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Government agrees to introduce tougher laws for “dangerous cyclists” who kill or injure, as Transport Secretary says “it’s only right tiny minority who recklessly disregard others face full weight of the law”

Ministers back an amendment to Criminal Justice Bill, put forward by Sir Iain Duncan Smith MP, to introduce the offence of ‘causing death by dangerous, careless or inconsiderate cycling, and causing serious injury by careless or inconsiderate cycling

The government has agreed to introduce tougher legislation to prosecute cyclists who kill or injure through dangerous or careless cycling, after ministers backed a series of amendments to the Criminal Justice Bill tabled by Sir Iain Duncan Smith which aim to ensure people on bikes “face the same penalties as drivers and motorcyclists” responsible for the death of pedestrians.

Transport Secretary Mark Harper said the proposed legislation would ensure the “tiny minority” of reckless cyclists would face the “full weight of the law”, while protecting “law-abiding cyclists”.

On Wednesday, ministers supported former Conservative leader Duncan Smith’s proposal to introduce the specific offence of “causing death by dangerous, careless, or inconsiderate cycling, and causing serious injury by careless or inconsiderate cycling”, which would lead to tougher penalties for those who kill or injure while riding bikes, e-bikes, electric scooters, unicycles, and “personal transporters”.

As we reported last week, the amendments would replace the current legislation with which cyclists who kill or injure while riding recklessly can be prosecuted under the 1861 ‘wanton or furious driving’ law, which carries with it a maximum sentence of two years in prison.

According to Duncan Smith’s proposals, bikes would also be legally required to be “equipped and maintained” to standards set out in the Act.

The government will now bring forward an updated amendment to Home Secretary James Cleverly’s Criminal Justice Bill before it is put up for debate in the House of Lords.

> Iain Duncan Smith calls for creation of “causing death by dangerous, careless, or inconsiderate cycling” law

The topic of dangerous cycling has attracted widespread national print and broadcast media coverage in recent weeks in the aftermath of a coroner’s inquest being told that no charges would be brought against a cyclist who was riding laps of London’s Regent’s Park when he crashed into a pensioner, causing her fatal injuries.

The cyclist, Brian Fitzgerald, was riding in a group at a speed of between 25mph and 29mph at the time of the fatal crash, which led to the death of 81-year-old Hilda Griffiths. The speed limit in the park is 20mph, but the Metropolitan Police confirmed that it does not apply to people riding bicycles (as is the case throughout the country), and that the case had been closed because there was “insufficient evidence for a real prospect of conviction”.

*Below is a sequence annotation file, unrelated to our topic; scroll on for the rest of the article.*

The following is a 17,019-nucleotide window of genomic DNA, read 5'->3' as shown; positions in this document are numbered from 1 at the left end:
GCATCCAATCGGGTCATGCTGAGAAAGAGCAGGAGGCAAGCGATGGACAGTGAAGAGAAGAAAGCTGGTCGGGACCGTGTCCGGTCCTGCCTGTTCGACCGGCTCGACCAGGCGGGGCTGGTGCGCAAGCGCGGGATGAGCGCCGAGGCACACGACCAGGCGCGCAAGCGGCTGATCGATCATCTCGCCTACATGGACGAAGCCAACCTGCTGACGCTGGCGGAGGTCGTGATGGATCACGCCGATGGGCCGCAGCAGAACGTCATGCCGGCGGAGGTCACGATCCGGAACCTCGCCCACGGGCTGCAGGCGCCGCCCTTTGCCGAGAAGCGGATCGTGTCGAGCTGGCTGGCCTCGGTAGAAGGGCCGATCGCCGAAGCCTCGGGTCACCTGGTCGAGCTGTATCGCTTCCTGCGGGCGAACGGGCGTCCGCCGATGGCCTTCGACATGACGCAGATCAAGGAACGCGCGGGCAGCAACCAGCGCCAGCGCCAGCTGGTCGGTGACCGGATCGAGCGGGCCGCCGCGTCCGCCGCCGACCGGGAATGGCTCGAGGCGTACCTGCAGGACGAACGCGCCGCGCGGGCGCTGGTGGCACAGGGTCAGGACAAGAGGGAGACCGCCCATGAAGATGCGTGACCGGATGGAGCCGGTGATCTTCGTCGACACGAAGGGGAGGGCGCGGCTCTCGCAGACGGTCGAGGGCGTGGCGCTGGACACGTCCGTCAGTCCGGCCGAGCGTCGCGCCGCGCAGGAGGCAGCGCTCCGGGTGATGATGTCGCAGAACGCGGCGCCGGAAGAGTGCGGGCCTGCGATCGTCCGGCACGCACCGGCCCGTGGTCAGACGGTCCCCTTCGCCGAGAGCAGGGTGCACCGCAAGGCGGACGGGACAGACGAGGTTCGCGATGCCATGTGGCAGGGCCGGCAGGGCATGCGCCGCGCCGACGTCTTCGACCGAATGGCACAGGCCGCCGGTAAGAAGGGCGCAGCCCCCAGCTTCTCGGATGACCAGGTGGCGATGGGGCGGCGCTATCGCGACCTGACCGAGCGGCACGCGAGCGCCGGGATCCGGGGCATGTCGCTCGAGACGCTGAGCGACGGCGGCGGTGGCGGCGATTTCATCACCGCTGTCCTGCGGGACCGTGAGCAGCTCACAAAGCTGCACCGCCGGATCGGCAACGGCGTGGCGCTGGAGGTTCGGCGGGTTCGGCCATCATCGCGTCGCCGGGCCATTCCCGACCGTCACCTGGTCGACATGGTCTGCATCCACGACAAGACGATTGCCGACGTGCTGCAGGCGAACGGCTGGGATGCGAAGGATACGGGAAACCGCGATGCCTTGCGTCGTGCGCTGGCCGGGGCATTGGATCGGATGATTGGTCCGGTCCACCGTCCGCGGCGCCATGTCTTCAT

Duncan Smith’s amendments were welcomed by Matthew Briggs, a longstanding campaigner for a dangerous cycling law, whose wife Kim was hit and killed by a cyclist riding with no front brakes in London in 2016, with the cyclist Charlie Alliston later being jailed for 18 months after being found guilty of causing bodily harm by “wanton and furious riding”.

Announcing the government’s backing of Duncan Smith’s amendments on Wednesday, Transport Secretary Mark Harper said: “Most cyclists, like most drivers, are responsible and considerate. But it’s only right that the tiny minority who recklessly disregard others face the full weight of the law for doing so.

“Just like car drivers who flout the law, we are backing this legislation introducing new offences around dangerous cycling. These new measures will help protect law-abiding cyclists, pedestrians, and other road users, whilst ensuring justice is done.

“I would like to thank Sir Iain Duncan Smith MP for bringing forward this amendment, and to all the campaigners who have tirelessly highlighted this issue – this is in recognition of their efforts in particular.”

> Transport Secretary says tougher laws for dangerous cyclists "under review" and will be considered "with an open mind"

The government’s backing of Duncan Smith’s amendments brings an apparent end to years of debate around tougher dangerous cycling laws, in and out of parliament.